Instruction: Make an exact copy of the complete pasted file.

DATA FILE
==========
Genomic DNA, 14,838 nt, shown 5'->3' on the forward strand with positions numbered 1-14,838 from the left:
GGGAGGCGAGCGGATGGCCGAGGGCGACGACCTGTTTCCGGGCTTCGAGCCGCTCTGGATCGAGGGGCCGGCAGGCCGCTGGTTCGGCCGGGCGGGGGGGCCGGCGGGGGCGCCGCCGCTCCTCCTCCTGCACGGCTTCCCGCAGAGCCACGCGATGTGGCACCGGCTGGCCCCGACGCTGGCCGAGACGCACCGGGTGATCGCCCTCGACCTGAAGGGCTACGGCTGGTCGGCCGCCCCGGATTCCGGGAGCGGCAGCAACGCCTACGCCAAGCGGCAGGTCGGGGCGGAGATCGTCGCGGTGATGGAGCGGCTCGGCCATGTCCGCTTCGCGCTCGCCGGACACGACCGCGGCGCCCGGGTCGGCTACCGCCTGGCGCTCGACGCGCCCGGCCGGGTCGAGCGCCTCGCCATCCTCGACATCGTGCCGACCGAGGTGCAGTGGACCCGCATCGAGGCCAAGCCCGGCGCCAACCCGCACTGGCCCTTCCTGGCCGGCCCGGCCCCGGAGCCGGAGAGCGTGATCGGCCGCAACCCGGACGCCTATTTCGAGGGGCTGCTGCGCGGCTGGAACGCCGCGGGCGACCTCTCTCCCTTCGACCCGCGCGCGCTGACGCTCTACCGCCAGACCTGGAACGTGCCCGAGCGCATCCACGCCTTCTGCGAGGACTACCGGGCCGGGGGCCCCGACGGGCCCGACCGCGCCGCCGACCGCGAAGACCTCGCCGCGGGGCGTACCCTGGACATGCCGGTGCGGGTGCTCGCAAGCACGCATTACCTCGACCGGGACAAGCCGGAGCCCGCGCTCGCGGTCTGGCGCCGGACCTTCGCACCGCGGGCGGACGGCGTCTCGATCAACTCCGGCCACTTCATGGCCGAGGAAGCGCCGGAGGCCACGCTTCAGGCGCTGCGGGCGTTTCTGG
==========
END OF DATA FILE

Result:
Genomic DNA, 14,838 nt, shown 5'->3' on the forward strand with positions numbered 1-14,838 from the left:
GGGAGGCGAGCGGATGGCCGAGGGCGACGACCTGTTTCCGGGCTTCGAGCCGCTCTGGATCGAGGGGCCGGCAGGCCGCTGGTTCGGCCGGGCGGGGGGGCCGGCGGGGGCGCCGCCGCTCCTCCTCCTGCACGGCTTCCCGCAGAGCCACGCGATGTGGCACCGGCTGGCCCCGACGCTGGCCGAGACGCACCGGGTGATCGCCCTCGACCTGAAGGGCTACGGCTGGTCGGCCGCCCCGGATTCCGGGAGCGGCAGCAACGCCTACGCCAAGCGGCAGGTCGGGGCGGAGATCGTCGCGGTGATGGAGCGGCTCGGCCATGTCCGCTTCGCGCTCGCCGGACACGACCGCGGCGCCCGGGTCGGCTACCGCCTGGCGCTCGACGCGCCCGGCCGGGTCGAGCGCCTCGCCATCCTCGACATCGTGCCGACCGAGGTGCAGTGGACCCGCATCGAGGCCAAGCCCGGCGCCAACCCGCACTGGCCCTTCCTGGCCGGCCCGGCCCCGGAGCCGGAGAGCGTGATCGGCCGCAACCCGGACGCCTATTTCGAGGGGCTGCTGCGCGGCTGGAACGCCGCGGGCGACCTCTCTCCCTTCGACCCGCGCGCGCTGACGCTCTACCGCCAGACCTGGAACGTGCCCGAGCGCATCCACGCCTTCTGCGAGGACTACCGGGCCGGGGGCCCCGACGGGCCCGACCGCGCCGCCGACCGCGAAGACCTCGCCGCGGGGCGTACCCTGGACATGCCGGTGCGGGTGCTCGCAAGCACGCATTACCTCGACCGGGACAAGCCGGAGCCCGCGCTCGCGGTCTGGCGCCGGACCTTCGCACCGCGGGCGGACGGCGTCTCGATCAACTCCGGCCACTTCATGGCCGAGGAAGCGCCGGAGGCCACGCTTCAGGCGCTGCGGGCGTTTCTGG